I'm not a historian but if given the chance to become one rather than a dispatcher, I'm sure I would jump at it. When the question is asked, "What does America mean to you?" my thoughts invariably go to the history of this great country of ours. Compared to other countries, we are still but a babe in the woods at 232 years old but in that time the United States of America has grown from a fledgling upstart nation of only 13 colonies who dared to defy the most powerful king in the world to a country made up of 50 states and 6 major territories throughout the world who bow before no king.A big thank you to all of you who gave me your input on what America means to you - it really helped in shaping this essay and getting me inspired. I don't know if I actually won or not but it certainly gave me the chance to climb up on my patriotic soapbox and spout off a little bit. Plus I got to work in a tiny bit of history and for me that's always a plus even though it tends to bore a lot of people to tears.
When the Second Continental Congress of the United States convened in Philadelphia in May of 1775, following the Battles of Lexington and Concord in Massachusetts, the 56 delegates from the 13 colonies were charged with the task of directing the nation in its goal to become an independent country free from the rule of the British Empire. It was a daunting task that no doubt seemed impossible given the power and wealth of England but the Declaration of Independence was drafted and signed, a Continental Army was formed, and a patriotic fire burned in the hearts of thousands. In spite of the overwhelming odds and the loss of 25,700 patriot lives, America emerged a free nation dedicated to the proposition "that all men are created equal, that they are endowed by their Creator with certain unalienable Rights, that among these are Life, Liberty and the pursuit of Happiness."
Still, happy endings don't come easy and from 1861 to 1865, our country fought its biggest battle on our own native soil with 623,026 American lives lost in the War Between the States. Even though it is popularly believed that the war was fought over the question of slavery, the real issue was States' rights versus the preservation of the Union. America has always been a nation filled with men with strong ideas and beliefs when it comes to independence and individual rights and having fought the British - not once but twice - to maintain that freedom, it became imperative to keep the nation united as one and not split into two separate countries.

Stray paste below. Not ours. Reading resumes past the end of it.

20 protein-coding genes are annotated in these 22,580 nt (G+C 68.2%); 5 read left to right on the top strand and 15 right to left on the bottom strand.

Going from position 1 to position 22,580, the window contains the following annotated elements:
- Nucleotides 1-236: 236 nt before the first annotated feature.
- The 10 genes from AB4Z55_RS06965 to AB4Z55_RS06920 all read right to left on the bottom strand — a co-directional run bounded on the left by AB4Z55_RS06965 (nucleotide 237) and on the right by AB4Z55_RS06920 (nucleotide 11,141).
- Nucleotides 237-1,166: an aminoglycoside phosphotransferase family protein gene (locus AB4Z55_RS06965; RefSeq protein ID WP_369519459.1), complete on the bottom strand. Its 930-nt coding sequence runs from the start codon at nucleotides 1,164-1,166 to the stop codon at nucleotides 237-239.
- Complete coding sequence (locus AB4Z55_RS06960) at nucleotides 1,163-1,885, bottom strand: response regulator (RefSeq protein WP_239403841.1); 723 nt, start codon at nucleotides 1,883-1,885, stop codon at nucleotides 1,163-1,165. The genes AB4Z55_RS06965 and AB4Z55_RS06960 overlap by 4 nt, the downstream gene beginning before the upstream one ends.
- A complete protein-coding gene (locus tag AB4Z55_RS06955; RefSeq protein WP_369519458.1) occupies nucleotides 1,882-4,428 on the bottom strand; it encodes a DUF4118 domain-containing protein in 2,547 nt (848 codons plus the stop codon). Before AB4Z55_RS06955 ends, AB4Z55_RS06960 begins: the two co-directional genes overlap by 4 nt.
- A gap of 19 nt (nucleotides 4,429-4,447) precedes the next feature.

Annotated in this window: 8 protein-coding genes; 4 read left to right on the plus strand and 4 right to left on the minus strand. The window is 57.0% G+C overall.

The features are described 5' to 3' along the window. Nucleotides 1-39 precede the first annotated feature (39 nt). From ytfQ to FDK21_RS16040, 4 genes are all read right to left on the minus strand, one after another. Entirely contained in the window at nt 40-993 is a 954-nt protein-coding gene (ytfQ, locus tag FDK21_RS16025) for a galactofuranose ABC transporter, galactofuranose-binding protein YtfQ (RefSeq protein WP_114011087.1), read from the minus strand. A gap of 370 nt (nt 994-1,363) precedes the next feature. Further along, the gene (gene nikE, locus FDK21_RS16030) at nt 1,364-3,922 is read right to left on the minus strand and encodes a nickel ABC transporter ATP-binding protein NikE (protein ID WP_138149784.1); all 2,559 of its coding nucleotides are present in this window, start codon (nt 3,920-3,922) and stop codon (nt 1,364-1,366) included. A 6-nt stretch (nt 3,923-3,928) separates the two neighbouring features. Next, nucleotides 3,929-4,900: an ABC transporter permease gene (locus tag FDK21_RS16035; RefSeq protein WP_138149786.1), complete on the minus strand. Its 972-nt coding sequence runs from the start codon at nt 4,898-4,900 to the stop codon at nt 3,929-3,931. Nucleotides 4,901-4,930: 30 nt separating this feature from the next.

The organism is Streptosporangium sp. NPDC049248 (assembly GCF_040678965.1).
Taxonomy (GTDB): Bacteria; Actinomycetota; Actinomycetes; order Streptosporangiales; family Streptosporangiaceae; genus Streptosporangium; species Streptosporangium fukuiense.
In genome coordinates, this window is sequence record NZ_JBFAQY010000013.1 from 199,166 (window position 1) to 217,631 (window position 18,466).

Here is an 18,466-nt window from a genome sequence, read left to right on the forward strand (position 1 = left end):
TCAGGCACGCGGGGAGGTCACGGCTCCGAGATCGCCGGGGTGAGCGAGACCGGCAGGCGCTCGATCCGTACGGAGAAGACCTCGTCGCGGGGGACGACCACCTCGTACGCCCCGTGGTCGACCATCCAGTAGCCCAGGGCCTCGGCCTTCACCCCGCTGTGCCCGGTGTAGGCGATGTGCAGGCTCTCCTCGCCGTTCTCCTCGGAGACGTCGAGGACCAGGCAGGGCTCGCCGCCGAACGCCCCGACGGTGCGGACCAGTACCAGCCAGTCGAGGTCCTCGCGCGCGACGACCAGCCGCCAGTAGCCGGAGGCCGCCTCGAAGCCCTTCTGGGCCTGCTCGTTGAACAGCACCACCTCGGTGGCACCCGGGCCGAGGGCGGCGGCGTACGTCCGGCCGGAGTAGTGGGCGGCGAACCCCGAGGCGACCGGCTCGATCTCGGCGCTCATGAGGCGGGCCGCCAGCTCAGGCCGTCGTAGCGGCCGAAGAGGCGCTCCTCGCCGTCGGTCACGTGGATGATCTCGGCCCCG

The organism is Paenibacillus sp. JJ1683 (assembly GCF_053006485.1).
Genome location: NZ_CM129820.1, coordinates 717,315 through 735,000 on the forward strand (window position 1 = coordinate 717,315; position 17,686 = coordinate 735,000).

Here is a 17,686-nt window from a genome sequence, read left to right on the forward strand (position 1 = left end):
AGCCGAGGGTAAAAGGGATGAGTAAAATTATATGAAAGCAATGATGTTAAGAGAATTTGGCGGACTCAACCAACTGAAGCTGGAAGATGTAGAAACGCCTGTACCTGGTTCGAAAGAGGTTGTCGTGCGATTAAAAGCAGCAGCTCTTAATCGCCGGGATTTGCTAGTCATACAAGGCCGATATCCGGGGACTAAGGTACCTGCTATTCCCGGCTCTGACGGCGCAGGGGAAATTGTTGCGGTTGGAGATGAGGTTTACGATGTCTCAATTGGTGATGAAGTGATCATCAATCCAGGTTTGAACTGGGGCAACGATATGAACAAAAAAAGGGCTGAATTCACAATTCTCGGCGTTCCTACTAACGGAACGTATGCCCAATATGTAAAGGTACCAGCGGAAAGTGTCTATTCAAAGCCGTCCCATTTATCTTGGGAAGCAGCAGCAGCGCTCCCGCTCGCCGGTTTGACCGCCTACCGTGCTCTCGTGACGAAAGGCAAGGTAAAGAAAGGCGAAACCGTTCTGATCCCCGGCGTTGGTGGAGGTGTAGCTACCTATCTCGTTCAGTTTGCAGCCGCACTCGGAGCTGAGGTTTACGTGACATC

In his first inaugural address on March 4th, 1861 the newly elected President of the United States, Abraham Lincoln, implored "We are not enemies, but friends. We must not be enemies. Though passion may have strained it must not break our bonds of affection. The mystic chords of memory, stretching from every battlefield and patriot grave to every living heart and hearthstone all over this broad land, will yet swell the chorus of the Union, when again touched, as surely they will be, by the better angels of our nature."
Eventually those better angels persevered and the war ended but not before profoundly changing our country forever. What began as a bitter dispute over Union and States' Rights, ended as a struggle over the meaning of freedom in America. One needs only to step onto the hallowed grounds of one of the great battlefields like Gettysburg or Antietam or Shiloh to understand how important that freedom was to both sides. That the United States of America stayed as one country and eventually became the most powerful nation in the world is a testament to those men who fought and died for what they believed in.
These days it's way too easy for people to complain about America, especially those of us who live here, but it's still the country that more immigrants want to call home than any other. Yes we have problems with health insurance, yes our gas prices have gotten out of hand (though not as badly as the rest of the world it seems), yes we have political turmoil and our fare share of strife but we're still a republic that was founded on individual freedoms and rights and we have the right to complain about all of those things without fear of being thrown in prison. We have the right to not only want a better life but to pursue it; we have the right to question our leaders and replace them with better ones; we have the right to reach for the ideal, maybe fall short, and find another way to achieve it. We have more rights than most citizens of most other countries and yet we take those rights for granted and fail to appreciate them and the brave men and women who have died protecting those rights.
In spite of the troubles facing our country I am proud to be an American and a patriot. Maybe this country isn't perfect and maybe we don't always see eye-to-eye but when disaster strikes - as it all too often does - we forget all that and rally around the flag and become that "one Nation under God" that our forefathers dreamed of and fought for. I just wish that more people would remember that without having to have two towers fall and thousands of lives be lost but I, for one, still love this country and all that it stands for. We may not be perfect as a country but if you knock us down, we'll get back up again and be stronger for the experience. That's what America means to me.
*The flag picture above was taken here in Norwich on a beautiful June day not too long ago. I knew it would come in handy at some point!